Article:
Competition Image - Help?

Discussion in 'Critique Forum Archives' started by GreenSlime89, Dec 13, 2006.

  1. GreenSlime89

    GreenSlime89 TPF Noob!

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    [​IMG]
    What was done:
    I set up my tripod on the kerb next to the road and stuck my camera onto it, I then set the exposure at 15 seconds and an apeture of F8.0 (smallest apeture available on my camera) I then waited and when I saw a few cars coming along I pressed the shutter release button and waited for the result. I was very close to the traffic and I had the camera strap around my neck when I was taking the shot and as I moved away I accidentally shook the camera, but I will hopefully be doing more of these in the future.
    I'm hoping to stick this in a competition but I don't know if I should clone out the lens flare - what do you think?

    Is this one a better image?
    [​IMG]
     
  2. (Ghastly) Krueger

    (Ghastly) Krueger TPF Noob!

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    Yep, you should try to clone it out.
     
  3. BoblyBill

    BoblyBill TPF Noob!

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    In my personal opinion, the lights of the cars make a lot of the road blow out. I know this will happen to a degree but it's too much for me. I like this shot thought much better than my attempt a couple of weeks ago.
     
  4. Tyson

    Tyson TPF Noob!

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    WHat is lens Flare.
     
  5. Remi M.

    Remi M. TPF Noob!

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    GreenSlime89: To be brutally honest, I think you should keep experimenting with that effect before submitting it to a contest. I totally understand where your coming. When I did that effect for the first time I loved it. I thought it was really cool that you can show something in a photo that you can't see with the naked eye. I still do actually. But a photograph needs more than just a cool effect. Composition and technical quality is important (one much more important then the other).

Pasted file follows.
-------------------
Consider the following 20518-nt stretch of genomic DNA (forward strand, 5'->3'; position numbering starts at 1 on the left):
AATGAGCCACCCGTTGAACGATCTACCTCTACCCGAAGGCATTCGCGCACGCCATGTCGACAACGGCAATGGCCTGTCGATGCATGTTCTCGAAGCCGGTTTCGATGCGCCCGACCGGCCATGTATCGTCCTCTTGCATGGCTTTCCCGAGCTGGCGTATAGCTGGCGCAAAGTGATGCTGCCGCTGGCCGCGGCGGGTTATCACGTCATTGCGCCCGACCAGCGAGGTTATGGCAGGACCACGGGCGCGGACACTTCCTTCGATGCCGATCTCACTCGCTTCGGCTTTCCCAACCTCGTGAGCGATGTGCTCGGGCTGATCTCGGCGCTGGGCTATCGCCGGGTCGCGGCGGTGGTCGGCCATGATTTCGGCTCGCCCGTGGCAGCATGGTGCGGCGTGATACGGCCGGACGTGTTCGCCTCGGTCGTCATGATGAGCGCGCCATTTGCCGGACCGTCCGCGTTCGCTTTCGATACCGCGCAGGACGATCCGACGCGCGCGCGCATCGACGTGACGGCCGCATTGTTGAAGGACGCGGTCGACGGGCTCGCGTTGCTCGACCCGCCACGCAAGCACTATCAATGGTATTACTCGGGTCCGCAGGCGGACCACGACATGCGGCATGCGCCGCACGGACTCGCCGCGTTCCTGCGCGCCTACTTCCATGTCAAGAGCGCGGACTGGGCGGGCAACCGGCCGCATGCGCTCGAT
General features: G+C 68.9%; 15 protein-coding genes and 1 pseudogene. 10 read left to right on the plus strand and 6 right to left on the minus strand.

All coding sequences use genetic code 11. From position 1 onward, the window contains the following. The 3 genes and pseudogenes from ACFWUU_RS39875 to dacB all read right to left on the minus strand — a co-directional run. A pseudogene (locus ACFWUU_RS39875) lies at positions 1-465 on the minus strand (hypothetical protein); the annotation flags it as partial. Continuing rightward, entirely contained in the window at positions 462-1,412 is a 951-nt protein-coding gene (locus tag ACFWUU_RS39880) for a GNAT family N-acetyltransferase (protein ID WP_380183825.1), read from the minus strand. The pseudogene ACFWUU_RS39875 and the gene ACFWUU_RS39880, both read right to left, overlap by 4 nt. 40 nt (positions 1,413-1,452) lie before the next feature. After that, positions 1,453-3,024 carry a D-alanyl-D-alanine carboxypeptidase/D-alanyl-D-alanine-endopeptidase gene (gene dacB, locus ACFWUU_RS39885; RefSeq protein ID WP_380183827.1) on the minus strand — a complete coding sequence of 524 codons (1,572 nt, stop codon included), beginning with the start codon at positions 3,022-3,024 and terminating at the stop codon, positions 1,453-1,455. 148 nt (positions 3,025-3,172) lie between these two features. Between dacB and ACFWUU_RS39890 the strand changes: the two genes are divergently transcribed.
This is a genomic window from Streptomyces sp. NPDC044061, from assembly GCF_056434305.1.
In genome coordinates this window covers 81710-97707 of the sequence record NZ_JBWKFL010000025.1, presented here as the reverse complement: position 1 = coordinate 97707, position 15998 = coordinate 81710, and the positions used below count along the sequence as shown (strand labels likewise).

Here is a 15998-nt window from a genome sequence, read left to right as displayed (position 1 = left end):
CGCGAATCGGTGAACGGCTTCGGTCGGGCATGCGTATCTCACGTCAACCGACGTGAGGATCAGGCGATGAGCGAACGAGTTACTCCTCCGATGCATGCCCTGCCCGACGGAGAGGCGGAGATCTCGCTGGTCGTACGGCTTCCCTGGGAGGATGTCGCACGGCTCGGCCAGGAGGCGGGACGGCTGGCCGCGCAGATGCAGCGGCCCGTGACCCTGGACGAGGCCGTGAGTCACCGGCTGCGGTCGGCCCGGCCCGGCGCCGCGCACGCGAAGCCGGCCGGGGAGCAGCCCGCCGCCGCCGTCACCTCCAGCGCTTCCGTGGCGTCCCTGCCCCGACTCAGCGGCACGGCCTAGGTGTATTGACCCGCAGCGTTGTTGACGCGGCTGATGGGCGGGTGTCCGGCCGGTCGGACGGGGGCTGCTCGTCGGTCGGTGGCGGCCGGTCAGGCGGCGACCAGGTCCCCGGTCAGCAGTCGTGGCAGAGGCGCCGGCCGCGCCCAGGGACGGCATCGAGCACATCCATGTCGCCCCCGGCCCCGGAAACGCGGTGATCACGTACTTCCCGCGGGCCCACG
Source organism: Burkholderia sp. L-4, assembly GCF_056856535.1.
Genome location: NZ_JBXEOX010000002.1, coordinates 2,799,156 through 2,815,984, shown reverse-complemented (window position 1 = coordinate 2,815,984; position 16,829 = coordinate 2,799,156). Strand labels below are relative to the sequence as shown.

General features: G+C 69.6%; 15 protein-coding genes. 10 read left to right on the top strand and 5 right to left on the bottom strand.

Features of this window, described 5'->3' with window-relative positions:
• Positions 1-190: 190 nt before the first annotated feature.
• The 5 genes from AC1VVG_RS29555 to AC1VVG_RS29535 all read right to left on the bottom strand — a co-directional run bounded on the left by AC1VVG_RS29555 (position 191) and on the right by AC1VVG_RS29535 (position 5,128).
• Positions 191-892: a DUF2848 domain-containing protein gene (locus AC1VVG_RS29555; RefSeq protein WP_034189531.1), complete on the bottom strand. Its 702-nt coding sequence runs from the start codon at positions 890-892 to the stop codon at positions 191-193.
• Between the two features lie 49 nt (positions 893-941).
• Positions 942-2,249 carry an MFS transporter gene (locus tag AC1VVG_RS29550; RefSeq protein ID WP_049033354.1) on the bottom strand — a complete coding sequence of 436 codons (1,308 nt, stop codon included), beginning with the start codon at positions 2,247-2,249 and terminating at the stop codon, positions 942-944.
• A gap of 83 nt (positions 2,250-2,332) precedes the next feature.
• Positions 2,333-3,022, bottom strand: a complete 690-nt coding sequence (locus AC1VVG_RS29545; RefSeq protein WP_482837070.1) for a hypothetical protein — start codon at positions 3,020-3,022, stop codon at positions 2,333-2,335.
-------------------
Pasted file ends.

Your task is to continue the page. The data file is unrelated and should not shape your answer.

I would suggest keeping the shutter speed as fast as you can while achieving the same look. It will minimize the chance of blurring. I would try to make sure that you don't have really bright sources of light in front of the lens to minimize lens flare. A lens hood and taking off a UV filter (if you have one) also helps.

    The lines of the light streaks have a pleasant curve to them and the road surface is interesting. But there isn't much else to anchor your eye to any spot. The light that is cut off just at the top of the picture is distracting.

    Tyson: In this image the faint reddish double ring the size of the picture is lens flare. So are the red circles in the upper right. It's light bouncing of the glass elements in the lens.
     
  6. GreenSlime89

    GreenSlime89 TPF Noob!

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    Thanks! It's always useful to have someone being honest about your shots. Should I have taken off the Skylight 1A UV filter? I tried some more shots last night - I'll post them in my gallery. Thanks again.
     
  7. D-50

    D-50 TPF Noob!